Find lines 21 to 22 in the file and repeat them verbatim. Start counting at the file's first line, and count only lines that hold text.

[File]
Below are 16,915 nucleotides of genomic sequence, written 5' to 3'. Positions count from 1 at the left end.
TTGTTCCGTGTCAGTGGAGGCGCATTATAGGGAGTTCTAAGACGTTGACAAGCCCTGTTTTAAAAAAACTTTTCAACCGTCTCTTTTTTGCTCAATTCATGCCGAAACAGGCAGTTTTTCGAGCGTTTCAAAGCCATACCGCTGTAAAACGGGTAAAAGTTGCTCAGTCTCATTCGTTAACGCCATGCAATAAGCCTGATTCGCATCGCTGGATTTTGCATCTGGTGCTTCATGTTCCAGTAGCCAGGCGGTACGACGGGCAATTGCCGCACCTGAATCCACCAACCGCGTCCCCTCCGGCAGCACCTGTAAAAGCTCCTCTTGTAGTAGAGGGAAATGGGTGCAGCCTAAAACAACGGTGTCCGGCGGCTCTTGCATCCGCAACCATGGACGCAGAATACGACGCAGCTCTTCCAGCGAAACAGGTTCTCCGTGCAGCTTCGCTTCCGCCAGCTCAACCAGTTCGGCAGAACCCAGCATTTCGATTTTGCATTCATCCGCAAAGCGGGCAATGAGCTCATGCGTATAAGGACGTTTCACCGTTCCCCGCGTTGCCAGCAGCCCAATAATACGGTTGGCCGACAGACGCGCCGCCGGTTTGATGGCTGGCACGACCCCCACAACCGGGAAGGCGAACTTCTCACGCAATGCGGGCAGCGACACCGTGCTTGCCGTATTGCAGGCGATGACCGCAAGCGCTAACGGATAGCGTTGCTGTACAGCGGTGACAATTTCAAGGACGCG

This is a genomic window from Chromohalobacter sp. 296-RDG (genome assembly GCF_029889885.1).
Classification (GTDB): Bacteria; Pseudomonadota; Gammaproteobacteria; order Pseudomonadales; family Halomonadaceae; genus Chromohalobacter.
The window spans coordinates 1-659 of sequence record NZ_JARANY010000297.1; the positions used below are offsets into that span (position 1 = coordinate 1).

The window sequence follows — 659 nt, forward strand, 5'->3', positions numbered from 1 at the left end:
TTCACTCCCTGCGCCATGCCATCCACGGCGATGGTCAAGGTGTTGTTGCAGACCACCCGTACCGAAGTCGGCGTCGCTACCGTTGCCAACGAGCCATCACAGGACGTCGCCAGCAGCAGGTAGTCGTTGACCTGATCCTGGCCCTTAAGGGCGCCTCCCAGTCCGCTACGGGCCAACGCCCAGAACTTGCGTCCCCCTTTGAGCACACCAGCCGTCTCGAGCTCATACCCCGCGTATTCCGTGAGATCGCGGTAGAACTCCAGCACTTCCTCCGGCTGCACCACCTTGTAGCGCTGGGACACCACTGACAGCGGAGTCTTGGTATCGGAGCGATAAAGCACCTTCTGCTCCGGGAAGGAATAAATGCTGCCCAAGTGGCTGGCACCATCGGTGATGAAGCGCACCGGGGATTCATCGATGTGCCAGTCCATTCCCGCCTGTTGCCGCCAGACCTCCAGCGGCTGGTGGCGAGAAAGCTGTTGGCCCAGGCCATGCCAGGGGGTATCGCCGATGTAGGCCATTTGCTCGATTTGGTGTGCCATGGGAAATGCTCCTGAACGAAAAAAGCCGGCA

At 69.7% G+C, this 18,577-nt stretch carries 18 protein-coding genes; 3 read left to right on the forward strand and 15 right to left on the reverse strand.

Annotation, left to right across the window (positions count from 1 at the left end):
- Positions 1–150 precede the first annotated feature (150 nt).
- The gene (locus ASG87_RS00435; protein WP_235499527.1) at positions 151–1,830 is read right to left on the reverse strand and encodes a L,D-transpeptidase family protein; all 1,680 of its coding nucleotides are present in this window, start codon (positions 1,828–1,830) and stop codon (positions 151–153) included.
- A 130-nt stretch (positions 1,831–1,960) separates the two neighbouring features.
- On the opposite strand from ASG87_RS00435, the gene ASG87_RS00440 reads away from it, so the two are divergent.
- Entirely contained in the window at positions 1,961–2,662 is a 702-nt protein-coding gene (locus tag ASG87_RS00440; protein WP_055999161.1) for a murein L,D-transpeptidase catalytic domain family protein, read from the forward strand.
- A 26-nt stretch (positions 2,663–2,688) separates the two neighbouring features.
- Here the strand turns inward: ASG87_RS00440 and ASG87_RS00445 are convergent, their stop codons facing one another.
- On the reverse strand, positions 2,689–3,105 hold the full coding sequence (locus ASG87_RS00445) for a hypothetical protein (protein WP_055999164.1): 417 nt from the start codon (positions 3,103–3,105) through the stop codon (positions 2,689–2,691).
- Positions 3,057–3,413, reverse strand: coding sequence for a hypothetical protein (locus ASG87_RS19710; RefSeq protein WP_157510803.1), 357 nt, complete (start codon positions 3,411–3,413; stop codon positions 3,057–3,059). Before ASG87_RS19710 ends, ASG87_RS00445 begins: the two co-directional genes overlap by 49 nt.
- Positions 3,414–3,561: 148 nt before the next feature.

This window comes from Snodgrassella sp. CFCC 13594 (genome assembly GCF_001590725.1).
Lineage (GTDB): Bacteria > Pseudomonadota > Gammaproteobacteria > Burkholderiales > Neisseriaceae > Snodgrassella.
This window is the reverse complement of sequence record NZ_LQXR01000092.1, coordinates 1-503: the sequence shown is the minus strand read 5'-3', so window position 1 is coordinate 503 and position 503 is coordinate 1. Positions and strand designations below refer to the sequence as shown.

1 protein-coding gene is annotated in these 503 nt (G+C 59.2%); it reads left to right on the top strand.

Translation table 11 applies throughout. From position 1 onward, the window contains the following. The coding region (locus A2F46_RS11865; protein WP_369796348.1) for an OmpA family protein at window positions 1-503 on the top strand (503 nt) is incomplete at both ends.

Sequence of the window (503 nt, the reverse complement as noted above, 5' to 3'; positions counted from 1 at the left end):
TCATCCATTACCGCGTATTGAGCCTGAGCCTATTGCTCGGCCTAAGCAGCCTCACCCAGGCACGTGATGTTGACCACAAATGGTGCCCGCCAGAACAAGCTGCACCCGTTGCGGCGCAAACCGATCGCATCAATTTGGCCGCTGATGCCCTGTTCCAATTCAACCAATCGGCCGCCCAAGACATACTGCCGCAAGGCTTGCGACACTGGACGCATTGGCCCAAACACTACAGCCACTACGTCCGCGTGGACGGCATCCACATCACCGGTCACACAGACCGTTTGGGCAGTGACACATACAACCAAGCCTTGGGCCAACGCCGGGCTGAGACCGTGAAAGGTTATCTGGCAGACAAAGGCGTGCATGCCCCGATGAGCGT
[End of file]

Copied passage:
Lineage (GTDB): Bacteria > Pseudomonadota > Gammaproteobacteria > Burkholderiales > Neisseriaceae > Snodgrassella.
This window is the reverse complement of sequence record NZ_LQXR01000092.1, coordinates 1-503: the sequence shown is the minus strand read 5'-3', so window position 1 is coordinate 503 and position 503 is coordinate 1. Positions and strand designations below refer to the sequence as shown.